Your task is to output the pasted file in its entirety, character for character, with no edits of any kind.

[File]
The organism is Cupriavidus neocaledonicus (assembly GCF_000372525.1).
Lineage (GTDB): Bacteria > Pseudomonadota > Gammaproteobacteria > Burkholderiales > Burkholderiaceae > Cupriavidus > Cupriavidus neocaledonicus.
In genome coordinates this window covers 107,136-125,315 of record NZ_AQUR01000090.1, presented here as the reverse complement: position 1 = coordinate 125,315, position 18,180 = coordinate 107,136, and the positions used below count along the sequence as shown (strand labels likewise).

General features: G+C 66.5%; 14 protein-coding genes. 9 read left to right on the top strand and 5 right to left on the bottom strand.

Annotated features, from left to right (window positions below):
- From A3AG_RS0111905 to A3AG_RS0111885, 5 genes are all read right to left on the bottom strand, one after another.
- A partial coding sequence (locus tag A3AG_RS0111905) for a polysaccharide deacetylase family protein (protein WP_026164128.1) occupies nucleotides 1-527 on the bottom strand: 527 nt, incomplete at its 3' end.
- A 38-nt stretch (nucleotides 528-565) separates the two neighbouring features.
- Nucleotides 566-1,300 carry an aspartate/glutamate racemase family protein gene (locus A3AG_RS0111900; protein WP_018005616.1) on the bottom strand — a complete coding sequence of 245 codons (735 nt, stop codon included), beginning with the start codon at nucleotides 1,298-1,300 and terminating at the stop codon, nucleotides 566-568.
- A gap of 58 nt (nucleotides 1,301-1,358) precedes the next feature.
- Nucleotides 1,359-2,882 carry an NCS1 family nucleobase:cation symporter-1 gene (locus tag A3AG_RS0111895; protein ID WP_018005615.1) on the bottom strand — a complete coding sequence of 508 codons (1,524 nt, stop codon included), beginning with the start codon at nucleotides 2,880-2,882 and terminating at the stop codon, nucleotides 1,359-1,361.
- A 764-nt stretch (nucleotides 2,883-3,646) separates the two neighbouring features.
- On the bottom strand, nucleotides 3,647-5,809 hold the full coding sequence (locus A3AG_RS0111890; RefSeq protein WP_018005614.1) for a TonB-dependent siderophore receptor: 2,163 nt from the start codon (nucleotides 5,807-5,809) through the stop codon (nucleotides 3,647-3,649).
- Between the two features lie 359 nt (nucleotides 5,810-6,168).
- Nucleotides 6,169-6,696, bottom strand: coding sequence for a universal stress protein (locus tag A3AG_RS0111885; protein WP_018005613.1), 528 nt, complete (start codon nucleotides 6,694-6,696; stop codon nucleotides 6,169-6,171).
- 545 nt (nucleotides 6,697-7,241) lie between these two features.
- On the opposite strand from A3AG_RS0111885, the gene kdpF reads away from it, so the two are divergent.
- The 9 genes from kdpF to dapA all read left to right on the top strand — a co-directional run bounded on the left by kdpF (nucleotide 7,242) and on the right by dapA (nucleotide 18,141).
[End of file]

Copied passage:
The organism is Cupriavidus neocaledonicus (assembly GCF_000372525.1).
Lineage (GTDB): Bacteria > Pseudomonadota > Gammaproteobacteria > Burkholderiales > Burkholderiaceae > Cupriavidus > Cupriavidus neocaledonicus.
In genome coordinates this window covers 107,136-125,315 of record NZ_AQUR01000090.1, presented here as the reverse complement: position 1 = coordinate 125,315, position 18,180 = coordinate 107,136, and the positions used below count along the sequence as shown (strand labels likewise).

General features: G+C 66.5%; 14 protein-coding genes. 9 read left to right on the top strand and 5 right to left on the bottom strand.

Annotated features, from left to right (window positions below):
- From A3AG_RS0111905 to A3AG_RS0111885, 5 genes are all read right to left on the bottom strand, one after another.
- A partial coding sequence (locus tag A3AG_RS0111905) for a polysaccharide deacetylase family protein (protein WP_026164128.1) occupies nucleotides 1-527 on the bottom strand: 527 nt, incomplete at its 3' end.
- A 38-nt stretch (nucleotides 528-565) separates the two neighbouring features.
- Nucleotides 566-1,300 carry an aspartate/glutamate racemase family protein gene (locus A3AG_RS0111900; protein WP_018005616.1) on the bottom strand — a complete coding sequence of 245 codons (735 nt, stop codon included), beginning with the start codon at nucleotides 1,298-1,300 and terminating at the stop codon, nucleotides 566-568.
- A gap of 58 nt (nucleotides 1,301-1,358) precedes the next feature.
- Nucleotides 1,359-2,882 carry an NCS1 family nucleobase:cation symporter-1 gene (locus tag A3AG_RS0111895; protein ID WP_018005615.1) on the bottom strand — a complete coding sequence of 508 codons (1,524 nt, stop codon included), beginning with the start codon at nucleotides 2,880-2,882 and terminating at the stop codon, nucleotides 1,359-1,361.
- A 764-nt stretch (nucleotides 2,883-3,646) separates the two neighbouring features.
- On the bottom strand, nucleotides 3,647-5,809 hold the full coding sequence (locus A3AG_RS0111890; RefSeq protein WP_018005614.1) for a TonB-dependent siderophore receptor: 2,163 nt from the start codon (nucleotides 5,807-5,809) through the stop codon (nucleotides 3,647-3,649).
- Between the two features lie 359 nt (nucleotides 5,810-6,168).
- Nucleotides 6,169-6,696, bottom strand: coding sequence for a universal stress protein (locus tag A3AG_RS0111885; protein WP_018005613.1), 528 nt, complete (start codon nucleotides 6,694-6,696; stop codon nucleotides 6,169-6,171).
- 545 nt (nucleotides 6,697-7,241) lie between these two features.
- On the opposite strand from A3AG_RS0111885, the gene kdpF reads away from it, so the two are divergent.
- The 9 genes from kdpF to dapA all read left to right on the top strand — a co-directional run bounded on the left by kdpF (nucleotide 7,242) and on the right by dapA (nucleotide 18,141).